The snakelets will be later released with their mother into the forest.
Mumbai: A Russell’s Viper (Daboia), widely known for its haemotoxic venomous quality, has given birth to 36 snakelets at the state-run Haffkine Institute for Training, Research and Testing in Parel. The viper was kept under observation for the last two months. Senior doctors from the institute said that the snakelets will be kept at the institute till they are fit for release into the forest along with the mother.
A herpetologist from the institute said that Russell’s vipers do not lay eggs like other snakes. The mother viper gives birth to live young ones. The baby snakes moult as soon as they are born and are highly venomous, immediately after birth. They are independent since day one. As Russell’s vipers do not lay eggs, chances of their young ones surviving are much higher.
The herpetologist said, “At birth, juveniles are 215 to 260 mm (8.5 to 10.2 inches) in length and the average venom yield of the juvenile is between 8 to 79 mg (mean 45 mg). Moreover, venom yield for adult specimens ranges from 130-250 mg to 150–250 mg to 21–268 mg.”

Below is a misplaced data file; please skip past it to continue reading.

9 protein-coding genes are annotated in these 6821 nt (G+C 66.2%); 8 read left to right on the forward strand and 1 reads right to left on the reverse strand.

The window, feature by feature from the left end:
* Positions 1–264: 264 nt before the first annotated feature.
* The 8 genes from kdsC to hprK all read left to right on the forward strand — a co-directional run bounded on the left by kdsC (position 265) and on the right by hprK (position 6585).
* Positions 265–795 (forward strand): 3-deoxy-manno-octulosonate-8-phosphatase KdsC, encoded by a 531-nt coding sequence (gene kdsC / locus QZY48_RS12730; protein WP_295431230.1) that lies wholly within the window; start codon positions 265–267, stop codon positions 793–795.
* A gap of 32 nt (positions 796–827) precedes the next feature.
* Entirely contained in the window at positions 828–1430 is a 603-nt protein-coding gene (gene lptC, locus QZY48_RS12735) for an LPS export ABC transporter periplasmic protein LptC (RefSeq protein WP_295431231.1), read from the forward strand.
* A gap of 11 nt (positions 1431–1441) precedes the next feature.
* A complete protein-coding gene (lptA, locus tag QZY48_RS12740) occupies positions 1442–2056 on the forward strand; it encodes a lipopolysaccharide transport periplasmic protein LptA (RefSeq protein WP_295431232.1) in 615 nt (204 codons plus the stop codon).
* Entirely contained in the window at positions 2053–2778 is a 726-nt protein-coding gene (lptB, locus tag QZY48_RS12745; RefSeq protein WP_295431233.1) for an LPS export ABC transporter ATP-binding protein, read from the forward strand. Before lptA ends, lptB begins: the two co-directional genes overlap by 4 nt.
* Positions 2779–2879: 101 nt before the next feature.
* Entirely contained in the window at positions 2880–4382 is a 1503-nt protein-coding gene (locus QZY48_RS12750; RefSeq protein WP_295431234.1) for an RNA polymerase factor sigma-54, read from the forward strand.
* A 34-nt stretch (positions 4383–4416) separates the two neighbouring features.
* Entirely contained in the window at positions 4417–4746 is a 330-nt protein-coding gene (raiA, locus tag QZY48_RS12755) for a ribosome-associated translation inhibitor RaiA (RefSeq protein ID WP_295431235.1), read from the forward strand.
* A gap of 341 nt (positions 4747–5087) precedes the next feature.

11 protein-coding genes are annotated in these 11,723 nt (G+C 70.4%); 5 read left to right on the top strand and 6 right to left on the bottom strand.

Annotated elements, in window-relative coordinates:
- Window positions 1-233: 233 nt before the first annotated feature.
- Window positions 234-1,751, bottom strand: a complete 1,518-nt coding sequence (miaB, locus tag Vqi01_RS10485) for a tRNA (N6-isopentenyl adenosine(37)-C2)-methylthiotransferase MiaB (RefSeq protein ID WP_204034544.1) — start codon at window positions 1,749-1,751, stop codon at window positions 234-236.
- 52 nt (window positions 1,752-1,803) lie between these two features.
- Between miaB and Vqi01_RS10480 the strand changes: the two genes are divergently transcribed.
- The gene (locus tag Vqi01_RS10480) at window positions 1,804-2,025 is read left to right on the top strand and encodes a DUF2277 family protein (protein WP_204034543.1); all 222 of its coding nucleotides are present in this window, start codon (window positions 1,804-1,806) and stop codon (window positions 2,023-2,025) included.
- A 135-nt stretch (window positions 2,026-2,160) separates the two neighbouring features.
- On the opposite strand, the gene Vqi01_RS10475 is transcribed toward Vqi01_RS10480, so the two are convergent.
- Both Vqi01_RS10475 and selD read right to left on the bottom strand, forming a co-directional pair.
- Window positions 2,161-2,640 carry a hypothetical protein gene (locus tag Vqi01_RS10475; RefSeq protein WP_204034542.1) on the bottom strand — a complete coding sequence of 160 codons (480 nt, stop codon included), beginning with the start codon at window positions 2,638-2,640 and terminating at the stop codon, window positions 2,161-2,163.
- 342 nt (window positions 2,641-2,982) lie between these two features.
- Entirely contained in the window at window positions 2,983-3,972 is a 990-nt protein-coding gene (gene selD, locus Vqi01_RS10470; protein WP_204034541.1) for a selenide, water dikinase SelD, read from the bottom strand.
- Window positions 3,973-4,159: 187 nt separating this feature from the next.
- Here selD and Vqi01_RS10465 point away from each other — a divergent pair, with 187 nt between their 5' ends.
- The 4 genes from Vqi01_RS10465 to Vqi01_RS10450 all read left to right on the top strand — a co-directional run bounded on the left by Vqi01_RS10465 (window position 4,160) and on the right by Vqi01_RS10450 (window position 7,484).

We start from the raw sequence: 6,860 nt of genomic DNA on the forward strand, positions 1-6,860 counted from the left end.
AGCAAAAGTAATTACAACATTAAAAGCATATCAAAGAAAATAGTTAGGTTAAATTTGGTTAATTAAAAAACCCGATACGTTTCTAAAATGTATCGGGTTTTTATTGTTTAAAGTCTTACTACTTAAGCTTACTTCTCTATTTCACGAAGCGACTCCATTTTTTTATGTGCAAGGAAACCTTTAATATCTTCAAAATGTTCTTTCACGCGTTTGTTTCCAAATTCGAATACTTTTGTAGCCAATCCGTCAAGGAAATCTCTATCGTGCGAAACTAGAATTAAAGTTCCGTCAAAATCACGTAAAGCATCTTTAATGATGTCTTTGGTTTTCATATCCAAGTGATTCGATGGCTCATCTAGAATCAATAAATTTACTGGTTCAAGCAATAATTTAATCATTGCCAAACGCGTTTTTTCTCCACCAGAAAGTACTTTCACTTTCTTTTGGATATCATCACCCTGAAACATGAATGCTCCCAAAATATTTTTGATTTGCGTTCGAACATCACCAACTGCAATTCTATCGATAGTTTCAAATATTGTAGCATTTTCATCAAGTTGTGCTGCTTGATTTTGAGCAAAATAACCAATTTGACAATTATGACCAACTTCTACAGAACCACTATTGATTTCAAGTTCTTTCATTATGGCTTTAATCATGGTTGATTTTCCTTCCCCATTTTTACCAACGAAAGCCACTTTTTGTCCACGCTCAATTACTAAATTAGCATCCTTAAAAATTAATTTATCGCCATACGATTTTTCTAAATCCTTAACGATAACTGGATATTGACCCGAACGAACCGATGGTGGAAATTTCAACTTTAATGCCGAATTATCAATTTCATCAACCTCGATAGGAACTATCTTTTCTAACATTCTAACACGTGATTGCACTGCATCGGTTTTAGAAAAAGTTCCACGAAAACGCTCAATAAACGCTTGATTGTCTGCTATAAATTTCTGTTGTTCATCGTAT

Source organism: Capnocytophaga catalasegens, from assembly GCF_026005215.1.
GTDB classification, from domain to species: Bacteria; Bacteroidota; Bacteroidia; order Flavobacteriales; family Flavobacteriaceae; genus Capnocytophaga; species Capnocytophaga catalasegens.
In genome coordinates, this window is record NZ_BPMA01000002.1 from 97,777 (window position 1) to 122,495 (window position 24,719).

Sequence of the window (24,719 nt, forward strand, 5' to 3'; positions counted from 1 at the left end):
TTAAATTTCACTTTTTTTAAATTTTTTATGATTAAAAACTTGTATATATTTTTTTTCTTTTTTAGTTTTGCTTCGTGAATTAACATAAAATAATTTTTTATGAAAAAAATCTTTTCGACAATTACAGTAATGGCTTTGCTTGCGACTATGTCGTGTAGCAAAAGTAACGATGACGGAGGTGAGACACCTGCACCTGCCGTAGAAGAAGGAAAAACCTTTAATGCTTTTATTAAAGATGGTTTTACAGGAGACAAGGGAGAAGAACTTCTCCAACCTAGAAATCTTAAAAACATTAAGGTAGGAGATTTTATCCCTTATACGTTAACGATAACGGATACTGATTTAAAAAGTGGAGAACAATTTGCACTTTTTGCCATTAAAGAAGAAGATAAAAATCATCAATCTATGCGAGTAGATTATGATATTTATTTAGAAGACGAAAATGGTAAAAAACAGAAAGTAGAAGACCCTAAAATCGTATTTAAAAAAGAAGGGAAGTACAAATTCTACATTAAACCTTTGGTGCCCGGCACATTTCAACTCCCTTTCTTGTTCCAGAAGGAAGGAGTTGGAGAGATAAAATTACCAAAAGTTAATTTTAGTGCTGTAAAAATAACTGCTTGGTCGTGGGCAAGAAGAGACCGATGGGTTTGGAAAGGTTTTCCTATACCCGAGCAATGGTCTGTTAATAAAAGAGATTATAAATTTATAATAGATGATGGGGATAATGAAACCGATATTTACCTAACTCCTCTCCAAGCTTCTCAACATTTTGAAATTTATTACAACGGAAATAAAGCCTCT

This is not the first instance of snake reproduction at the institute. In May, a cobra caught from Palghar laid 21 eggs.
Dr Nishigandha Naik, director of Haffkine Institute, said that almost two months ago, they rescued two female Russell’s Vipers – one from Baramati which is a rare albino variety (white coloured snake) and the other from Turbhe. “We had rescued the Russell’s Vipers for preparing anti-venom for research and medicinal purposes. But as the one rescued from Baramati was pregnant, we kept her in an incubated box and she gave birth to 36 babies in the serpentarium of our institute.”
The snakelets will be later released along with their mother into the forest.